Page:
End Hunger

Photos by Patti Donnelly

Photos by Patti Donnelly

My grandfather, Dr. Ralph Cummings, was a farmer from Reidsville, North Carolina. He graduated first in his class at Reidsville High School in 1928. Growing up, he was my grandfather of course, but I always knew he was known for his contribution to the Green Revolution that fed millions of people worldwide. He made the connection between what some North Carolina farmers were facing with what developing countries were up against. He had a vision.

He went from Raleigh, North Carolina to Peru and then developed a system that made it possible to grow crops during the monsoon season while working with the Rockefeller Foundation in India. My grandfather “arranged the first import of high-yielding wheat varieties (developed by his colleague, Dr. Norman Borlaug, who won the Nobel Peace Prize for that contribution) which transformed India’s agriculture.” Perspectives  The year I was born, he returned to NC State as a professor before heading the international crop research institutes in the Philippines and India. ICRISAT My grandfather received the International Agricultural Service Award from the American Society of Agronomy and the 1988 Presidential End Hunger Award from USAID.

I always wanted to do what he did. I was not sure how, but I wanted to use my knowledge or strengths to change lives. I do not have a green thumb as much as he tried to share his back yard garden expertise. However, even the smallest of acts make a difference. At Durham Academy, we are fortunate to be able to spend time giving back to our community. Yesterday we traveled almost an hour to a field in Fuquay Varina to glean sweet potatoes. The students were told that this practice is thousands of years old. Food was left behind for those who perhaps needed it most. Much of what we see in grocery stores has to be a perfect size or shape. Food is food.

DSC_9414Student gleaning sweet potato left behind from the harvest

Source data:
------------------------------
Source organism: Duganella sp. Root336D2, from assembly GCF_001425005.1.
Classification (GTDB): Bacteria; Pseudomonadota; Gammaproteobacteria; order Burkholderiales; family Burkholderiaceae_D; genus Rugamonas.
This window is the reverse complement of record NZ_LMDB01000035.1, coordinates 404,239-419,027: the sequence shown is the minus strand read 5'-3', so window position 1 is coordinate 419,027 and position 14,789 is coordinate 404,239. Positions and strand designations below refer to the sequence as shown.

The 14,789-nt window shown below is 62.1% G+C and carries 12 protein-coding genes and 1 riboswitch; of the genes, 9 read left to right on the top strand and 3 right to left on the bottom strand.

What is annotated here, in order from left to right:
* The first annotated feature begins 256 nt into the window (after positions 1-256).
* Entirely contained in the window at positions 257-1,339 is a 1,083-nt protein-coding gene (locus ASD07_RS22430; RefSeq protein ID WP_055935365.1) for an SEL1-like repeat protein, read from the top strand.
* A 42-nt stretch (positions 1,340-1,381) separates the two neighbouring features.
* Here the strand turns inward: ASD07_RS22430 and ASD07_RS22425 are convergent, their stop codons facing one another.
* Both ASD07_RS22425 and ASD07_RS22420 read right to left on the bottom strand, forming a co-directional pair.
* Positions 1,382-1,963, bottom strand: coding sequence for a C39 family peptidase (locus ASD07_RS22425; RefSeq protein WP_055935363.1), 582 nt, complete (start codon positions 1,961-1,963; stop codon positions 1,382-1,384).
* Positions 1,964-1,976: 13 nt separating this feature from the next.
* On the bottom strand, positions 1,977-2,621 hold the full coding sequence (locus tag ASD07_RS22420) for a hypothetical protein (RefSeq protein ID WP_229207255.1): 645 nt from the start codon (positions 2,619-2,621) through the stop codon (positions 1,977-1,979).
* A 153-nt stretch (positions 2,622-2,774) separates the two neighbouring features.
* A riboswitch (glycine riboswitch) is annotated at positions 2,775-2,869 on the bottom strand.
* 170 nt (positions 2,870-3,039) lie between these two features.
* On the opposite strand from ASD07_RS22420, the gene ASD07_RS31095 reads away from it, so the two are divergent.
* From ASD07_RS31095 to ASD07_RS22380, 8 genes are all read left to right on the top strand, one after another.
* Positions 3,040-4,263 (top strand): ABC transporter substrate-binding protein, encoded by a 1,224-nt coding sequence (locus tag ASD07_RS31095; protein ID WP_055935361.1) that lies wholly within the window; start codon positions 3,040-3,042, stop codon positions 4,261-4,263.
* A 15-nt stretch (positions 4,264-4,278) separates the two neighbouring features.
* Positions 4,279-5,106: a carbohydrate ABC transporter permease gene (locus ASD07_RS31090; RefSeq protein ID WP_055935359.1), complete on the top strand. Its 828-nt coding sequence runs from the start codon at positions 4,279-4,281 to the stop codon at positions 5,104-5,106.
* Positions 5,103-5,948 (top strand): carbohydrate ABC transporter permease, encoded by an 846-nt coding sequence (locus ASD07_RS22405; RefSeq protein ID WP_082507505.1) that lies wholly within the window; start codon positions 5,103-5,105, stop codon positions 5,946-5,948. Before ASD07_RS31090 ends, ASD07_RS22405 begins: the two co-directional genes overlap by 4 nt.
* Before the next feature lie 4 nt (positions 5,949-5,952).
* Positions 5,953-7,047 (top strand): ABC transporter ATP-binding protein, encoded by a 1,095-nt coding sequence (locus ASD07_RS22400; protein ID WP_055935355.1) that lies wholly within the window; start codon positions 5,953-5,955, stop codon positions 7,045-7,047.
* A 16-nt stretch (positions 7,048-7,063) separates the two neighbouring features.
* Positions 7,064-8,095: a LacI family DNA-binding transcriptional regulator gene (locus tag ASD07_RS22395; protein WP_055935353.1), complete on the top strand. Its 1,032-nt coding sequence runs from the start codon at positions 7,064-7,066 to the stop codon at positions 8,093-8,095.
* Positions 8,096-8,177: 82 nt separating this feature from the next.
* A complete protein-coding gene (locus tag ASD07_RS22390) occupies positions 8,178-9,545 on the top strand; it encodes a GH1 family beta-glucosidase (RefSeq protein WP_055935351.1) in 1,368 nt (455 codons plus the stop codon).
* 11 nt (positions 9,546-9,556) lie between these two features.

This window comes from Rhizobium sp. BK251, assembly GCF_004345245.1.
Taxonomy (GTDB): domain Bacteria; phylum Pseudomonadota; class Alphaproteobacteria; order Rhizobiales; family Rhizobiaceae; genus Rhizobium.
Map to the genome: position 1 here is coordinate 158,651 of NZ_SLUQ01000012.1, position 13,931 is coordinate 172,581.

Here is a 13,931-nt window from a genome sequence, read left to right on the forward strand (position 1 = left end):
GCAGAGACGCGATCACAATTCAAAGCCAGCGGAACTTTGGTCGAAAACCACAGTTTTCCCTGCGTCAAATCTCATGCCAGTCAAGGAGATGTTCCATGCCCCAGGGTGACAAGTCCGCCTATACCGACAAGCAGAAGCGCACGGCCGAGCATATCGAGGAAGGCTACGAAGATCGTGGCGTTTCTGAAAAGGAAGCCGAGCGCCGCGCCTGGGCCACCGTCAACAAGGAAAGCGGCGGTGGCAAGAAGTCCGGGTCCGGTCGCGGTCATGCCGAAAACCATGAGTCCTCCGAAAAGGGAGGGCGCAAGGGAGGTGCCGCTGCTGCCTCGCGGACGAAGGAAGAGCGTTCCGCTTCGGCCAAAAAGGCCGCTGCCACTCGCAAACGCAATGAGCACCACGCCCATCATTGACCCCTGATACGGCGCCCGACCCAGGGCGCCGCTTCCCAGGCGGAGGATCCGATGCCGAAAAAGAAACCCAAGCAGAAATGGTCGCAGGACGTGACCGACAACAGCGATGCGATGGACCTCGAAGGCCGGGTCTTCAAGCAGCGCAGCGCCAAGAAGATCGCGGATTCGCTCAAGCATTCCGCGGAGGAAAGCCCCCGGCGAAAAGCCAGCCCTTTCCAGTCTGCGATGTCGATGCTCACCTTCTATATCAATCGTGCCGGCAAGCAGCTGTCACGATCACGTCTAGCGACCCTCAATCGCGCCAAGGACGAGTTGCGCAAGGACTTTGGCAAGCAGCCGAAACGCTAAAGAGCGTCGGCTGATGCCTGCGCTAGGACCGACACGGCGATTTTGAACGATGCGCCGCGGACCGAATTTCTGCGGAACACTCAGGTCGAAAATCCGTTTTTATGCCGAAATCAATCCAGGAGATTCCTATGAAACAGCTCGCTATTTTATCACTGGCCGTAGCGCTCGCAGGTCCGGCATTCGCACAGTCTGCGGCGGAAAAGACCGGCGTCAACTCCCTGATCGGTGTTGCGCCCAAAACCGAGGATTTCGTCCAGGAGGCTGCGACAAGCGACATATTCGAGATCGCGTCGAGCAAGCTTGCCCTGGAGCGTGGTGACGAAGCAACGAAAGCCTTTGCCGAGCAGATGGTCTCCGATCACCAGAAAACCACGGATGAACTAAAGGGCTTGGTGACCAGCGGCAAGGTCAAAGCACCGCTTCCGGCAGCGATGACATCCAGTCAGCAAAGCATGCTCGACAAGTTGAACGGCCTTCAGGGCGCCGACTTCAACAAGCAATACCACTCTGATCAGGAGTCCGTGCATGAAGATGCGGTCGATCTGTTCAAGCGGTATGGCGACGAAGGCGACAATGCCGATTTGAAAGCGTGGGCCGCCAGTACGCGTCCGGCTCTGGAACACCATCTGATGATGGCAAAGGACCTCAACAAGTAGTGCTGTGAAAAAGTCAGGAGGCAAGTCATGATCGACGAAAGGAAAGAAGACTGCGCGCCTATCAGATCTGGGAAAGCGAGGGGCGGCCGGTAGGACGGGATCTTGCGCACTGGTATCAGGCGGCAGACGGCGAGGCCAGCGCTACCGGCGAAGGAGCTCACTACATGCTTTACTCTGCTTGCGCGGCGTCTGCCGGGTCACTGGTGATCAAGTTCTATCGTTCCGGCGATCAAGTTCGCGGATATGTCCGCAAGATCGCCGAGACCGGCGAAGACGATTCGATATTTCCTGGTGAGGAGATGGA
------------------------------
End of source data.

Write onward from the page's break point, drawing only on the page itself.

We spent almost two hours searching for delicious sweet potatoes that would be trucked to several local churches and a food bank in Durham, NC. One potato, the size of the one pictured above, can feed two people. It takes a team of dedicated volunteers and community members to make this happen. We are grateful to the Society of St. Andrew for creating this opportunity for young and old to give back. http://endhunger.org/ I am not leading an institute like my grandfather, but I am modeling what learning and giving back can do for not only yourself but your neighbor and the world ~ one decision and one person at a time. What will you decide to do with your time and talent today?



Community Service – Gleaning

DSC_4272sweet potatoPhotos by Patti Donnelly

What happens to leftover food in the fields? On Wednesday, 48 6th graders rode an hour from school to an open field in North Carolina. In about two hours we gleaned 4,230 pounds of sweet potatoes that would have gone to waste. We worked with the Society of St. Andrew-NC who distributed 4,000 pounds to New Focus Community Mission in Enfield, North Carolina, and 230 pounds to individuals in need.

DSC_4290 bags of potatoes 2013

A donation of $20 will provide one person with the USDA recommended requirement of vegetables and fruits every day for two months. Checks can be made out to the Society of St. Andrew and mailed to: P.O.Box 25081 Durham, NC 27702-5081.  Or you can donate online.

DSC_4341 BrandonCaveny 2013

DSC_4375 IsabellaStrauss 2013


What are you doing to help our community?

Community Service by Sylvia

Photo by Mrs. Donnelly

I did gleaning on community service day, and it was really fun. Franny and I filled at least 60 bags of sweet potatoes. When we first got there, I was like, “The fields are huge!” but we only went gleaning on one of them (which was the bigger one). Only a few seconds in and I hear Franny screaming, “Sylvia, look at this one, it’s huge!” when I was just opening the bag. Within the first five minutes, we had three bags filled and in the truck. Within an hour, we had about 35 bags filled. I lost track after twelve bags. I didn’t know we were going to get that many, and some people got over 100. When we had to leave I felt good about how many bags Franny and I filled, and I was also really thirsty!

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Potato Gleaning by Nathan

At our school we have a community service day every so often. What we do are things such as helping at the Ronald McDonald house, making sandwiches for people in need, or what I did, go sweet potato gleaning. Gleaning is where you go into a field and pick up the leftover food that wasn’t harvested by the big machines. The food that would have otherwise gone to waste, goes to hungry people around us. It is quite amazing how much food goes to waste in those fields but also how much we saved was awesome too! Two and a half tons were gleaned. We decided to split up into groups in the beginning and Michael, Keenan, Jack, and Matthew were in my group. All together we harvested 105 bags meaning we each got 21 bags. Each bag weighed ten pounds which means our group alone harvested 1050 pounds of sweet potatoes going to needy people! In the end all of us felt good about what we did during the day.

Photo by Mrs. Donnelly

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